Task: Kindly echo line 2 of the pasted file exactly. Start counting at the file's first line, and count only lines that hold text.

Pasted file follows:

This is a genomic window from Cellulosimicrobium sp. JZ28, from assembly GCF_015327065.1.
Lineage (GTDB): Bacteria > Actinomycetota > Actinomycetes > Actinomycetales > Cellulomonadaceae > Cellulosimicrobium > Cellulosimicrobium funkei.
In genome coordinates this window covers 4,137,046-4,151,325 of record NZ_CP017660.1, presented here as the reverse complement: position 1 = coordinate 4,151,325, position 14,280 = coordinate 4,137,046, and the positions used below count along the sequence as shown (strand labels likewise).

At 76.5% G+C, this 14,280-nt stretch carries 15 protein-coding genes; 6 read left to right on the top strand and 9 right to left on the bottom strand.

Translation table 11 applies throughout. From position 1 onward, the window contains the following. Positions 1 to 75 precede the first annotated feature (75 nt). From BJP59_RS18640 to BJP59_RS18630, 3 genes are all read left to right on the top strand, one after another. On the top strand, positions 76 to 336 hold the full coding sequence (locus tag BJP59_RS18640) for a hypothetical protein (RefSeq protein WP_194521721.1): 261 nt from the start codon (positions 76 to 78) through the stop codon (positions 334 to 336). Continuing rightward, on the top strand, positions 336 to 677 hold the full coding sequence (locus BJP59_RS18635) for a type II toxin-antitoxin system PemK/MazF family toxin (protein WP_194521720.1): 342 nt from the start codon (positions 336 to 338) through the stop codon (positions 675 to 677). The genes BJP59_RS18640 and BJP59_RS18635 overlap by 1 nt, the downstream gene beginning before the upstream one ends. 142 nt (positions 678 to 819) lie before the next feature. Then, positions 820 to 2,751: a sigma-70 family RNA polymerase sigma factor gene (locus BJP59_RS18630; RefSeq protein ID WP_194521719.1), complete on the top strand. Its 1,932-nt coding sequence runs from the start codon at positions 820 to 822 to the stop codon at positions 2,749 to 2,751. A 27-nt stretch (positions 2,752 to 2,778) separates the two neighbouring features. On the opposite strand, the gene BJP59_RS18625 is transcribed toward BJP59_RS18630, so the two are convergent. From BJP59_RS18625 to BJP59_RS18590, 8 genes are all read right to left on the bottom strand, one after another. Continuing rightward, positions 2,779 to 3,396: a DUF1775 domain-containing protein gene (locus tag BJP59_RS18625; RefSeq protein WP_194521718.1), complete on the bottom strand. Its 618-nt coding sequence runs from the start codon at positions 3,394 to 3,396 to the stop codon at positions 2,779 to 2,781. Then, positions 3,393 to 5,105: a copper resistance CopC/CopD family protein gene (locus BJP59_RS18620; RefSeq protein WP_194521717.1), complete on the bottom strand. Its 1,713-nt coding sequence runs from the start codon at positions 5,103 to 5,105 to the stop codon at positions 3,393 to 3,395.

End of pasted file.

Lineage (GTDB): Bacteria > Actinomycetota > Actinomycetes > Actinomycetales > Cellulomonadaceae > Cellulosimicrobium > Cellulosimicrobium funkei.